Newspaper article The Canadian Press

As Canadian Politicians Focus on the 'Middle Class,' Who Are They Talking To?

Newspaper article The Canadian Press

As Canadian Politicians Focus on the 'Middle Class,' Who Are They Talking To?

Article excerpt

Defining the so-called 'middle class'


OTTAWA - Canada's middle class is the darling of doting politicians everywhere -- the focus of a growing list of election promises, the subject of endless speeches, the precious vote-rich prize whose support can make or break a political party in this year's federal election.

The importance of the middle class is not in question. But its membership certainly is. Who belongs to this club anyway?

Politicians and economists often have different definitions of the middle class, a demographic Canadians will hear more and more about as the October election date approaches.

"One of the troubles with the term middle class is it's so elastic and there's not a clear-cut definition," said Charles Beach, an economist and Queen's University professor emeritus.

In research literature, Beach said there are two different arbitrary yet conventional definitions of the middle class.

One ranks family incomes from poorest to richest and then isolates the middle 50 per cent. The other method, Beach added, orders all family incomes from lowest to highest, selects the middle income (the median) and then includes everything from between 50 and 150 per cent of that number.

But when it comes to politics, Beach describes the term "middle class" as a convenient phrase politicians can sculpt any way they like to relate to a large segment of the population, particularly since surveys have shown most Canadians consider themselves part of this group without quite defining what it is.

Politicians have recently offered clues on who they believe fits into the middle class, to varying degrees of detail.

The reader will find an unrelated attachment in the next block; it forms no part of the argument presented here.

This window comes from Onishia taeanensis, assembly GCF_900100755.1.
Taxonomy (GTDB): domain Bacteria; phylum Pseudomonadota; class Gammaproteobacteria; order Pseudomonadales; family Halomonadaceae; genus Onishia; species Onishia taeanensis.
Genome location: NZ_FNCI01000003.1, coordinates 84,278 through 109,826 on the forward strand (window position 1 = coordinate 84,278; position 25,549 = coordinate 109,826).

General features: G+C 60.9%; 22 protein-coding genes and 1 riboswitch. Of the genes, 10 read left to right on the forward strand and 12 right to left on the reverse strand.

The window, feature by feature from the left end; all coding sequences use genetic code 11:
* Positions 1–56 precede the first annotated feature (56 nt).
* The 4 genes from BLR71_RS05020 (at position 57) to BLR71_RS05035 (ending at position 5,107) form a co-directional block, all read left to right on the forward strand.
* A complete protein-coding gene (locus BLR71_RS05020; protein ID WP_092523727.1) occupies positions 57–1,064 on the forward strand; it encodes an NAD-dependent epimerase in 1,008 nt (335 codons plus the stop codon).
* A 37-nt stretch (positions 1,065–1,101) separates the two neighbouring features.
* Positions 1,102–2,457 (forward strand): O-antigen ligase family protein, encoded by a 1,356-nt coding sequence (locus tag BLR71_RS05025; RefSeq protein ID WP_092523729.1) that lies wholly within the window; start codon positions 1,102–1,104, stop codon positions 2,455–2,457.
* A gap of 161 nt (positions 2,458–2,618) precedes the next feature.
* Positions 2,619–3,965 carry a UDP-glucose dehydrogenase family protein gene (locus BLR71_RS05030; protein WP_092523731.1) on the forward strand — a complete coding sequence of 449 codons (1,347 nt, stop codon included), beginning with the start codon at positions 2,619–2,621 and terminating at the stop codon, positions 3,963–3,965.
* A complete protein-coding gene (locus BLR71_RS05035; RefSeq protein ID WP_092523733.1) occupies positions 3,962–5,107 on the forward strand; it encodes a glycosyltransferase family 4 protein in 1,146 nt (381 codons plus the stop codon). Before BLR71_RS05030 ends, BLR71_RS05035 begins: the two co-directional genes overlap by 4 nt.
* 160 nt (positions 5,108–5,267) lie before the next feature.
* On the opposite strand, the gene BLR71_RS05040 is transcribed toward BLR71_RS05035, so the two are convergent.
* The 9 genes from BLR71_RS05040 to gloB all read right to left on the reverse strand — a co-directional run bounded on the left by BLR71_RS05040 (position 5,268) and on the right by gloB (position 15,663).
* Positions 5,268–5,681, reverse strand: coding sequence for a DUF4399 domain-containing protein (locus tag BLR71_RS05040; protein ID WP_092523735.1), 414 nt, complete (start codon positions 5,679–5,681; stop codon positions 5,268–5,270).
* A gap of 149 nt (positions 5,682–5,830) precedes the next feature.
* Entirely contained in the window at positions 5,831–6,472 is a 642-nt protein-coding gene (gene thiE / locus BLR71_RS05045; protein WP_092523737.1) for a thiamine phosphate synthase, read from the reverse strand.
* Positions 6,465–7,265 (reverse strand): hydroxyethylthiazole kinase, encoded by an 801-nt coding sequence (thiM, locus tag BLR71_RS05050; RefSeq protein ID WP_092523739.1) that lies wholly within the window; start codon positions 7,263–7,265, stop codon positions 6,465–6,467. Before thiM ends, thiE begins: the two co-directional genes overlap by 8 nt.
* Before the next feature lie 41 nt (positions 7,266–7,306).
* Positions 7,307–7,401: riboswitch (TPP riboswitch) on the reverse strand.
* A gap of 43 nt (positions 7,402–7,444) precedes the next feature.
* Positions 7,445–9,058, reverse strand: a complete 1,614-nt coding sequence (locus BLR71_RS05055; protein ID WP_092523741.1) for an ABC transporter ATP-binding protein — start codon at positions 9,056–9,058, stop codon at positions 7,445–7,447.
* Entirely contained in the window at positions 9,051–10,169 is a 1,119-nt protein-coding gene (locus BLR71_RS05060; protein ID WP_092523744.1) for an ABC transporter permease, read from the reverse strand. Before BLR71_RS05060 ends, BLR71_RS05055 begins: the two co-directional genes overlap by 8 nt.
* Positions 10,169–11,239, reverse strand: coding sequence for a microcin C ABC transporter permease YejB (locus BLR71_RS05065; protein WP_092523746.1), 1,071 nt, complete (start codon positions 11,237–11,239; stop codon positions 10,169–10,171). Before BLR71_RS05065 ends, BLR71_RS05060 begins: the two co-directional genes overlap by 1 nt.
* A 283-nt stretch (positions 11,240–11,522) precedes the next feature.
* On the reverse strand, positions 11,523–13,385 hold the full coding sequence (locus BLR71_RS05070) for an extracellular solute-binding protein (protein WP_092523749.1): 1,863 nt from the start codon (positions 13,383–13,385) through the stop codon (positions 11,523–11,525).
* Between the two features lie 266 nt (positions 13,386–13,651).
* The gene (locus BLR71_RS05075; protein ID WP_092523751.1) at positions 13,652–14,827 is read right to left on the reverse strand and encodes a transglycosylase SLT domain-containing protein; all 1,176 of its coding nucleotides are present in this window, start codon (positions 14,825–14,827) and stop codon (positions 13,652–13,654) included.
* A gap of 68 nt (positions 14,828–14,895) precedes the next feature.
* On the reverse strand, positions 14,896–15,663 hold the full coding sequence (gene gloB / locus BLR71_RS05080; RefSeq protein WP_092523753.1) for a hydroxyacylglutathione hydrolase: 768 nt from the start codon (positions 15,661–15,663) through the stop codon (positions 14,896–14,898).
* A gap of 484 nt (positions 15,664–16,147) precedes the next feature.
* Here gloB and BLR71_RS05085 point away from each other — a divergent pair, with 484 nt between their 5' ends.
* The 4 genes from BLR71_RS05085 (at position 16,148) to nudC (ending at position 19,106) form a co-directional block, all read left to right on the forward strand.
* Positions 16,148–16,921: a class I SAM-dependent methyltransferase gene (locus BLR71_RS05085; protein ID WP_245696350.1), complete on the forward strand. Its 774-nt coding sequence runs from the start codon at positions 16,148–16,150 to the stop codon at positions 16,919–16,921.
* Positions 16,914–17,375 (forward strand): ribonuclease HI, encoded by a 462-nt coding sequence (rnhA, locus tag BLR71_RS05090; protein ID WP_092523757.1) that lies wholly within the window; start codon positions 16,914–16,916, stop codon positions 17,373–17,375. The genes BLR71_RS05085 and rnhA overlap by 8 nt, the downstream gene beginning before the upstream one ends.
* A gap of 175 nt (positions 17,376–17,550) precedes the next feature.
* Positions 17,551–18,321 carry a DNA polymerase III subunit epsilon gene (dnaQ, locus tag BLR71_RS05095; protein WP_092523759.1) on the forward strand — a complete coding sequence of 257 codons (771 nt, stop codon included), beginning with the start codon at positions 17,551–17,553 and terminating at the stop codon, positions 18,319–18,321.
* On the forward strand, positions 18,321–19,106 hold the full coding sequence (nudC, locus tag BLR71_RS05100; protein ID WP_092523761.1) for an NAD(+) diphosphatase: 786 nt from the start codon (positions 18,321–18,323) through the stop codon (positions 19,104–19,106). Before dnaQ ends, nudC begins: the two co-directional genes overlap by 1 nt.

Federal Finance Minister Joe Oliver suggested recently that families with kids that have pre-tax, annual incomes of about $120,000 were part of the middle class.

The Opposition New Democrats' definition focuses on the middle 60 per cent of income earners, while the Liberals describe the segment as the largest group of Canadians whose earnings allow for things like decent housing, education and retirement.

Economists feel more comfortable sticking to statistical models, but even those within the research community have different methods of characterizing it.

An internal Finance Department document produced for Oliver shows that differences exist between political and statistical interpretations of the middle class.

The July memorandum, signed by deputy minister Paul Rochon, defines the middle class as a narrow, 20-per-cent slice -- or the middle fifth -- of all Canadian households.

In its example, the department described middle class as households where members 16 and older took home an average 2010 income between $34,400 and $44,900, after adding government transfers and deducting taxes.

The department, which included its interpretation in a broader document exploring the "economic situation of Canadians in middle-class families," acknowledged the subjective nature of the term.

"There is no consensus definition of 'middle class,' nor is there an official government definition," said the memo, obtained by The Canadian Press under the Access to Information Act.

Major political parties have already made the middle class a focus of their pre-election discourse.

"If you want to fight for the middle class, you do it by putting more of their money back in their pockets," Prime Minister Stephen Harper said at a Jan. …

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